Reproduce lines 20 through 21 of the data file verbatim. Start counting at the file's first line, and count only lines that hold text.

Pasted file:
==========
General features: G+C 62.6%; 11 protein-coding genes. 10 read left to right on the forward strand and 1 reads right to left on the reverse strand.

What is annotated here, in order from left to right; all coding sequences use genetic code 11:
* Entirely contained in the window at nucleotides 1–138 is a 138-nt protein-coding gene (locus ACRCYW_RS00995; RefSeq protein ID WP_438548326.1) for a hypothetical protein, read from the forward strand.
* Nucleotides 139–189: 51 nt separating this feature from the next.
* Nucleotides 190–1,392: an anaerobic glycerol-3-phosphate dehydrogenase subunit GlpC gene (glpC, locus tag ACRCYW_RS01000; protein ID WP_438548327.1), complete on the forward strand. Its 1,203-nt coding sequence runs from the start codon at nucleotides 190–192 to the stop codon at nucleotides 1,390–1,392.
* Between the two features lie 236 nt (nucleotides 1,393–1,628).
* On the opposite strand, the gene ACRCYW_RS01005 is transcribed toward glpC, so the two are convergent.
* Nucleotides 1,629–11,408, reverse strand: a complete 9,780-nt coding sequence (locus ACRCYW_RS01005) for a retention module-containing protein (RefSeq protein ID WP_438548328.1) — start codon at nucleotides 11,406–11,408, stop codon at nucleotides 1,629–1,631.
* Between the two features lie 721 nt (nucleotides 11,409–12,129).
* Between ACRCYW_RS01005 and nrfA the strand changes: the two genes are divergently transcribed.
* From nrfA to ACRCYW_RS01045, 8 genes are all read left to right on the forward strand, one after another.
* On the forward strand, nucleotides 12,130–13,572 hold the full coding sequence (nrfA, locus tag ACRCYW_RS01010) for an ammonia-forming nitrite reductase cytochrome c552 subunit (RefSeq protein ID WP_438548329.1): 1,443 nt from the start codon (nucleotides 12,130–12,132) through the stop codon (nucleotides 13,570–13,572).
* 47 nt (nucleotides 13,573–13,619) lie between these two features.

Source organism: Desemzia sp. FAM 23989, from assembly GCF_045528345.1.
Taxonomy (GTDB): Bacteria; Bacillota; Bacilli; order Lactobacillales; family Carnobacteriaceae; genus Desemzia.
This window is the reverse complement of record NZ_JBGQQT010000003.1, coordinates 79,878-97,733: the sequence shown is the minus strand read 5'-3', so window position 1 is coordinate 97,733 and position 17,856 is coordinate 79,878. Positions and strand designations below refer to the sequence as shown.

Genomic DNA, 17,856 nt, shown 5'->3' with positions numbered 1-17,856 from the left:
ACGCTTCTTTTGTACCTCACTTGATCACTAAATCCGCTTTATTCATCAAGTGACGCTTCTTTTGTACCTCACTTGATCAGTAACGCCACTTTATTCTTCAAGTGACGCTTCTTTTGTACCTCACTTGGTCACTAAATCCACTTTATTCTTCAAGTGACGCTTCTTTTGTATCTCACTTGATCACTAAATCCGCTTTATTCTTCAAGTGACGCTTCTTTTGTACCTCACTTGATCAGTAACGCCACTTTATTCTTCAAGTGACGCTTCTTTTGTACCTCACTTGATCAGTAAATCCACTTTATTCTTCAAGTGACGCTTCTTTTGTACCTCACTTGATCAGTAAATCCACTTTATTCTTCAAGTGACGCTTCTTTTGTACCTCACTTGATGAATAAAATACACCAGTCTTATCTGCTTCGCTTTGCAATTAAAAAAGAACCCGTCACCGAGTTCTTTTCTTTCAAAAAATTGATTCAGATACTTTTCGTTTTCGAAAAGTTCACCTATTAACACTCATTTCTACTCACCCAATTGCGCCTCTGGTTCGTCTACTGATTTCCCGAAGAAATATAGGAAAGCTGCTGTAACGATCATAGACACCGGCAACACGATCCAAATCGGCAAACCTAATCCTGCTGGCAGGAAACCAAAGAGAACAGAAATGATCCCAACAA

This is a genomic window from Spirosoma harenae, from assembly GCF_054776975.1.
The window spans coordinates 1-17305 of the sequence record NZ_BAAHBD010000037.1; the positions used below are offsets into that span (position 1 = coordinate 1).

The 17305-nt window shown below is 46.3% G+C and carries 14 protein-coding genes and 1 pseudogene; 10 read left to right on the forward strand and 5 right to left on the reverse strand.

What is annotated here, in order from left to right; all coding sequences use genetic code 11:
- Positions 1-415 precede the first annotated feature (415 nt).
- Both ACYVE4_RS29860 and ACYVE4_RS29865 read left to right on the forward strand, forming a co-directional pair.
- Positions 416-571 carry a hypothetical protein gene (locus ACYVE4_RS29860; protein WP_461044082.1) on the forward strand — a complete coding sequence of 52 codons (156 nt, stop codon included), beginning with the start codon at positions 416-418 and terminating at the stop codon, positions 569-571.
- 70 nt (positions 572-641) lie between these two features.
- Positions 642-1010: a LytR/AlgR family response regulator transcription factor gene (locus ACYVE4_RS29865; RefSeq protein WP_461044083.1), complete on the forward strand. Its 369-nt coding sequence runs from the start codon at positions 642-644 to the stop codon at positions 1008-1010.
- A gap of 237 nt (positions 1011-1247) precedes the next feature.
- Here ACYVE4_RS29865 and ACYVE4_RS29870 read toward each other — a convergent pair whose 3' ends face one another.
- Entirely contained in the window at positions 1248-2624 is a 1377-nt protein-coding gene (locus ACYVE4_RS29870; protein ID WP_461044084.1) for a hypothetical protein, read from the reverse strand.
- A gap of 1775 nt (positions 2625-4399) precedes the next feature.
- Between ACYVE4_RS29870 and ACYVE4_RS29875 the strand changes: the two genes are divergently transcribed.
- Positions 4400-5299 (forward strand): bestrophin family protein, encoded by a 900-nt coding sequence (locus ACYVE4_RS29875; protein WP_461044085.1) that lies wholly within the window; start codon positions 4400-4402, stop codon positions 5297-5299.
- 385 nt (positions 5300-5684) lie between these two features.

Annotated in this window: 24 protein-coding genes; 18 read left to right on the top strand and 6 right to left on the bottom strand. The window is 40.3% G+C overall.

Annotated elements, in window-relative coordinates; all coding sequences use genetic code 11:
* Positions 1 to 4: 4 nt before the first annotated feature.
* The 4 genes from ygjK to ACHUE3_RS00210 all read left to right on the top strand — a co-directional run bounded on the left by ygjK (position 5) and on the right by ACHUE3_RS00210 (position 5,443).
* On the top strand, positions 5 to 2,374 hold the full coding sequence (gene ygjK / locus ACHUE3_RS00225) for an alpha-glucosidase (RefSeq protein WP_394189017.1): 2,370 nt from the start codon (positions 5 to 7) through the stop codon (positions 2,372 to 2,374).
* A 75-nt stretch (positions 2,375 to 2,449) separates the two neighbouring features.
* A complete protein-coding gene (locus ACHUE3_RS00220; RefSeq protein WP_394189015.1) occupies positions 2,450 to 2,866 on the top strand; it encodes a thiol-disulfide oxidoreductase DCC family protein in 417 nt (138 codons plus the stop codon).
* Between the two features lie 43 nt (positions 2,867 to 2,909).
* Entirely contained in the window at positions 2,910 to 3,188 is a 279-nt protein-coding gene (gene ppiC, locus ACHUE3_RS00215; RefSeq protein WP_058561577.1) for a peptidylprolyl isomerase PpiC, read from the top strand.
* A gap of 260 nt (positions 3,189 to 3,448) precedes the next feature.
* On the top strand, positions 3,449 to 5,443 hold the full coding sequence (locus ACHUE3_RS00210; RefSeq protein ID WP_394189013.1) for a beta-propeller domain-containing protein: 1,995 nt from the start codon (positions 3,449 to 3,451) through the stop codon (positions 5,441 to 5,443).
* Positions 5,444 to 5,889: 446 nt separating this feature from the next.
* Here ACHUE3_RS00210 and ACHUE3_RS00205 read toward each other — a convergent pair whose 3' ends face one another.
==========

The window spans coordinates 1-17305 of the sequence record NZ_BAAHBD010000037.1; the positions used below are offsets into that span (position 1 = coordinate 1).

The 17305-nt window shown below is 46.3% G+C and carries 14 protein-coding genes and 1 pseudogene; 10 read left to right on the forward strand and 5 right to left on the reverse strand.